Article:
Nevertheless, deteriorating economic situations ultimately heightened the sense of bodily vulnerability beyond traditional culture’s coping capacity. During the depression of 1837-1843, there was a sharp increase in the number of male cases of delirium tremens in Philadelphia to over 1800 per year, particularly among working-class and poor men. In the analysis of delirium tremens cases, it is argued that the function of hallucinations was to provide men with a visible representation of the extreme dangers they perceived in their environments so that they could physically oppose these threats. In other words, the growing number of delirium tremens patients retreated from the failing mechanisms for coping with perceived threats within traditional popular culture to physical self-defense. Traditional popular culture had failed because it could no longer bear the weight of bodily anxiety imposed by early industrialization.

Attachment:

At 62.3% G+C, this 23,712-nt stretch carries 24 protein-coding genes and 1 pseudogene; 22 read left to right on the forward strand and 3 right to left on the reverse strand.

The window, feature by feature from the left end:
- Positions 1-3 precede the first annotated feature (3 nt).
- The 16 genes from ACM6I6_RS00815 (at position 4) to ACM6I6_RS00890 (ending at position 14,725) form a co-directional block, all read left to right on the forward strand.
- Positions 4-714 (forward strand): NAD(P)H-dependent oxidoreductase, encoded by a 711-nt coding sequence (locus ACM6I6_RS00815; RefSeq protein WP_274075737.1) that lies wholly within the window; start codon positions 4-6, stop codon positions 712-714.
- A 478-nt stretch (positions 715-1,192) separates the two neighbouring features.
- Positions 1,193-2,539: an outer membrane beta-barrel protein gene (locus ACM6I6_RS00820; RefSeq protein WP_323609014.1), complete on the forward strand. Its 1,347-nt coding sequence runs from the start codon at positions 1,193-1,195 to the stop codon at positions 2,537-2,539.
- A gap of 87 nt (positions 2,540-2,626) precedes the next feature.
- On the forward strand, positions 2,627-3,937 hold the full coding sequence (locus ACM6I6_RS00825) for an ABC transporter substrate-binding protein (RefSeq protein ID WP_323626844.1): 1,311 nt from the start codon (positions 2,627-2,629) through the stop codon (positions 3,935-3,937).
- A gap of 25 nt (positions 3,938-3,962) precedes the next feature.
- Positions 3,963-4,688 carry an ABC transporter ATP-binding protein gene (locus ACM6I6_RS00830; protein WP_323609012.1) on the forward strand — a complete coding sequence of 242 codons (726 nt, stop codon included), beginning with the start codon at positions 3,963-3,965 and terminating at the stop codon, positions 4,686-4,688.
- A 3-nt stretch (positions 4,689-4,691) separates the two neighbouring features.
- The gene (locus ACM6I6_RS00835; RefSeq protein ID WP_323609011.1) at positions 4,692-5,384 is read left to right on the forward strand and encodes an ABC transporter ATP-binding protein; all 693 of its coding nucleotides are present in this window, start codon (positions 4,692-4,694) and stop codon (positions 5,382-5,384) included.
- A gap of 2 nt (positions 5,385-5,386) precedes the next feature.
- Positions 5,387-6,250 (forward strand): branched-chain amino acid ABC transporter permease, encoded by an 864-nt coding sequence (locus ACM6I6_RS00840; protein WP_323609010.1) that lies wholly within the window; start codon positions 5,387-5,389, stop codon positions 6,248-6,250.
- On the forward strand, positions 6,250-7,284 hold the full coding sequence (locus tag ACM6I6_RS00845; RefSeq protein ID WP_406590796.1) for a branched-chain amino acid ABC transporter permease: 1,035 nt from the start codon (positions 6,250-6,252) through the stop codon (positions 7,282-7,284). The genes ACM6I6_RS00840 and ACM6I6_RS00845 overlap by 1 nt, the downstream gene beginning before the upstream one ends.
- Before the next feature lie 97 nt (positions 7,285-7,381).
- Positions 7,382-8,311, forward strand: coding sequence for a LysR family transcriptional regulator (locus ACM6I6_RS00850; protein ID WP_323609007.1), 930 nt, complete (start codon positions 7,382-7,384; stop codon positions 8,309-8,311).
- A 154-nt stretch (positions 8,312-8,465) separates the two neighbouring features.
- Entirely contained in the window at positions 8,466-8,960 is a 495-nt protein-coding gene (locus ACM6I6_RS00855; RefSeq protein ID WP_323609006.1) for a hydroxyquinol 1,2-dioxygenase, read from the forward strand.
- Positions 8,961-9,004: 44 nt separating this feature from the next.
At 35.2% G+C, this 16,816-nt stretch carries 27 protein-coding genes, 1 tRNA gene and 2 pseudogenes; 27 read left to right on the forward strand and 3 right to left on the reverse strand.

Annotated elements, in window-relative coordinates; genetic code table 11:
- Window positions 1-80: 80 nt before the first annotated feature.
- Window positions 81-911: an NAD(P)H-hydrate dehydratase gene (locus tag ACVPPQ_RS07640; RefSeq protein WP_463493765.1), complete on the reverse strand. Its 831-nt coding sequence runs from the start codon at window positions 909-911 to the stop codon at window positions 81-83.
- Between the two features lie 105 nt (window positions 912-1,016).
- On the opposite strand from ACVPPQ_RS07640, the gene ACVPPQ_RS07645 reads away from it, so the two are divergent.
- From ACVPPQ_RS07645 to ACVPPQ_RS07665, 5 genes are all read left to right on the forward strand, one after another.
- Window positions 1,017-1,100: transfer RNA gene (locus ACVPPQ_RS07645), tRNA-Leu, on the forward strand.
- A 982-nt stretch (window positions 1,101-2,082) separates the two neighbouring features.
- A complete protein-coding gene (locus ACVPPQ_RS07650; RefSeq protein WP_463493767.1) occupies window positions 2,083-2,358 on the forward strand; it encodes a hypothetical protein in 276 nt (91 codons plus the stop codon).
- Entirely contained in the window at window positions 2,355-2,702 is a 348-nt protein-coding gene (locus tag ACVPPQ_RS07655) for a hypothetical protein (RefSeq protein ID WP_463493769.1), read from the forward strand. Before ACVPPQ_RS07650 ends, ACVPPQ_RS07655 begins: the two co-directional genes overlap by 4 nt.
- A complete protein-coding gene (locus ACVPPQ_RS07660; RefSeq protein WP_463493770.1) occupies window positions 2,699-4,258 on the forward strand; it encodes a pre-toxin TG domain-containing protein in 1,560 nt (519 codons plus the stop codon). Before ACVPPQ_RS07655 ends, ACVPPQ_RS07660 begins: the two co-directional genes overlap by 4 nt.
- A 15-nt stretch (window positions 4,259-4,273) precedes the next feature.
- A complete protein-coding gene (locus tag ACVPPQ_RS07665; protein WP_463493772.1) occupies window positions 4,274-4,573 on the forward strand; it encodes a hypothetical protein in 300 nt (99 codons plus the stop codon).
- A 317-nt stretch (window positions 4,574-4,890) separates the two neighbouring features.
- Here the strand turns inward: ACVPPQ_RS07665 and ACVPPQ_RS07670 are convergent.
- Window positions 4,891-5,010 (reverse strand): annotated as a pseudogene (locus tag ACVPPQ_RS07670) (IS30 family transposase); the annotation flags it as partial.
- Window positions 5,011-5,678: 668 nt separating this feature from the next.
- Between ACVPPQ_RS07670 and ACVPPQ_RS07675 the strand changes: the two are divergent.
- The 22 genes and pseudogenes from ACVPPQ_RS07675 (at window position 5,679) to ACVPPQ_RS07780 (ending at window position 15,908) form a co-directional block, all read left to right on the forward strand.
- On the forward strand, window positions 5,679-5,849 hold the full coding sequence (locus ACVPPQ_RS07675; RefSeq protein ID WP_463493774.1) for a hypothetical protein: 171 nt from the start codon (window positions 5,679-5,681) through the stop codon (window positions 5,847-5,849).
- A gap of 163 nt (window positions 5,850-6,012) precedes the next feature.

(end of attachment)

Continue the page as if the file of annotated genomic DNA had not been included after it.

The transition to the first forms of industrial culture occurred when activities organized as “displays of degradation” became a launching pad for new orientations toward individuality, group life, and cultural organization. The final two chapters and conclusion examine the Washingtonian temperance movement, rioting fire companies, and blackface minstrelsy as examples of cultural transition. Contrary to the theme of self-control emphasized by Laurie and the early temperance movement, the primary rituals of the Washingtonian temperance societies, the “experience speech,” focused on a drunkard’s confession of their inability to control their drinking or the subsequent decline into poverty, monstrous abuses of their families, or severe health problems. The reformed drunkard’s narratives also reinterpreted values like independence, masculinity, and virtue in terms of an ethic of self-sacrifice, mutual help, and identification with the temperance movement as a whole. In this context, some of the leading symbols of masculinity among the Washingtonians were female figures such as Hannah Hawkins. Indeed, in many ways members of the Washingtonian societies assumed the figure of a woman as a central element in masculinity itself.